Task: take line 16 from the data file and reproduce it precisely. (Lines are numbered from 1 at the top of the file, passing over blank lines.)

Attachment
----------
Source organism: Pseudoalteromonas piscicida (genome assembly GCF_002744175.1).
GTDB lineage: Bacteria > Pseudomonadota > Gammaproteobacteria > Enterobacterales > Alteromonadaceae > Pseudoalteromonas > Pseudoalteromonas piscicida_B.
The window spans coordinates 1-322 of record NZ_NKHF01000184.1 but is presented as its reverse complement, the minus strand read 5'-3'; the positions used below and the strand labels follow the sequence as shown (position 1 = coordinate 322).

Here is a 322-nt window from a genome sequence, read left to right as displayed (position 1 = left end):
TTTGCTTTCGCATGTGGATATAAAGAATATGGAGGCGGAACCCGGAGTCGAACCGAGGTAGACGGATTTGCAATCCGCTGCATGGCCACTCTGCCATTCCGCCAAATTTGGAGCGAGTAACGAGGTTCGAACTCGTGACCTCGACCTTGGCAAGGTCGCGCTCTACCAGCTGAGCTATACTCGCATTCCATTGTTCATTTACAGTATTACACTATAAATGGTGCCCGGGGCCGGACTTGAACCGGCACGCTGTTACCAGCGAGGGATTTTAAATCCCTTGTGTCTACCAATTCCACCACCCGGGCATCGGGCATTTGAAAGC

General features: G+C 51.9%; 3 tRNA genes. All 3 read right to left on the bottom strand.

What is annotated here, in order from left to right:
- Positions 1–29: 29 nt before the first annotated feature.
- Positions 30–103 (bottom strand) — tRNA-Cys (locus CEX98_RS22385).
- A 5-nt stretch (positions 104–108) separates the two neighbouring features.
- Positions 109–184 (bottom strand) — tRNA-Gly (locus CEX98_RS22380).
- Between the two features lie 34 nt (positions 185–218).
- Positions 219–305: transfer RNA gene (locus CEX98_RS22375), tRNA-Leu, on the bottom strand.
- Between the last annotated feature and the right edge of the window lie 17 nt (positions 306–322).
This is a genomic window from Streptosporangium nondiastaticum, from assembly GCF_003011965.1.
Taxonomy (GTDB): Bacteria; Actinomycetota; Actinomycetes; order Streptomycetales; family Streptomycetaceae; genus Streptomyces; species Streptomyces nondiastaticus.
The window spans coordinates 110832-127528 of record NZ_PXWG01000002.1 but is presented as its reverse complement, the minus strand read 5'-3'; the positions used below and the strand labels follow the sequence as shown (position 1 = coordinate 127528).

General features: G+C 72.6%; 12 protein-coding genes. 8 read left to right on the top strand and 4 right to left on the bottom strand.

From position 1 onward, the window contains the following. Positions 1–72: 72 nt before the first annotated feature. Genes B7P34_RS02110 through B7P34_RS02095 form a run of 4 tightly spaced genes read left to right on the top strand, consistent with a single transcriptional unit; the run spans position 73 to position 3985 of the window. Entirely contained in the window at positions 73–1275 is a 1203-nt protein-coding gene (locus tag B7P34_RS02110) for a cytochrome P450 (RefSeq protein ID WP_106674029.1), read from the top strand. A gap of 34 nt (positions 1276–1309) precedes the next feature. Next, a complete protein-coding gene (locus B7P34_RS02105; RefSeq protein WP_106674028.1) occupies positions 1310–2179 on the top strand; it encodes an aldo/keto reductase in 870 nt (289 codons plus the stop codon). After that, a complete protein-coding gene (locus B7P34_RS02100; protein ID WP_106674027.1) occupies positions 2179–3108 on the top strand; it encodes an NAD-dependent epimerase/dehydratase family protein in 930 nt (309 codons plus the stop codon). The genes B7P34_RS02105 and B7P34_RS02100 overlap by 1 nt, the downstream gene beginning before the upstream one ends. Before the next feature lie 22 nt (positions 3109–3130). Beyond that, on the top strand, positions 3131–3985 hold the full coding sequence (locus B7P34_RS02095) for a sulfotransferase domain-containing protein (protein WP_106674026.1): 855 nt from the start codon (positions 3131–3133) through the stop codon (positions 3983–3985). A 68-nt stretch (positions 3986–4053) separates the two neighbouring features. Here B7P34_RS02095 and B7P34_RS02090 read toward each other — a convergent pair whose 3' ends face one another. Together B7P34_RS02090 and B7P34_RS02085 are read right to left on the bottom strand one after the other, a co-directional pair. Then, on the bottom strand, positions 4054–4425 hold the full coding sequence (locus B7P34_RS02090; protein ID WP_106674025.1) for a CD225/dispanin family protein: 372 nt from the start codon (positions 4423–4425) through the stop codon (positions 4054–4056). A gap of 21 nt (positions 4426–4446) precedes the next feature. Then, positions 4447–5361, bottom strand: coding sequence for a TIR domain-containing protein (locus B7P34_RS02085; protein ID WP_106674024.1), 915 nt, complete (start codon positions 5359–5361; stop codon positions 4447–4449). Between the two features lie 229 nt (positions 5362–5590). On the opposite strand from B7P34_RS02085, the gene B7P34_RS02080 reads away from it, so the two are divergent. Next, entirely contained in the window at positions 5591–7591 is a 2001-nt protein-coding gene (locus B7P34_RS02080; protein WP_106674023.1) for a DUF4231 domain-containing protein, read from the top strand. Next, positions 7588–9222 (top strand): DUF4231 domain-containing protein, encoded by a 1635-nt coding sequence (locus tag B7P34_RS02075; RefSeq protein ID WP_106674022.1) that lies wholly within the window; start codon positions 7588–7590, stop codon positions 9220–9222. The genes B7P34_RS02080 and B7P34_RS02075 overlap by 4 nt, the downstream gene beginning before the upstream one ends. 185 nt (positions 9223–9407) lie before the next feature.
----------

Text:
Taxonomy (GTDB): Bacteria; Actinomycetota; Actinomycetes; order Streptomycetales; family Streptomycetaceae; genus Streptomyces; species Streptomyces nondiastaticus.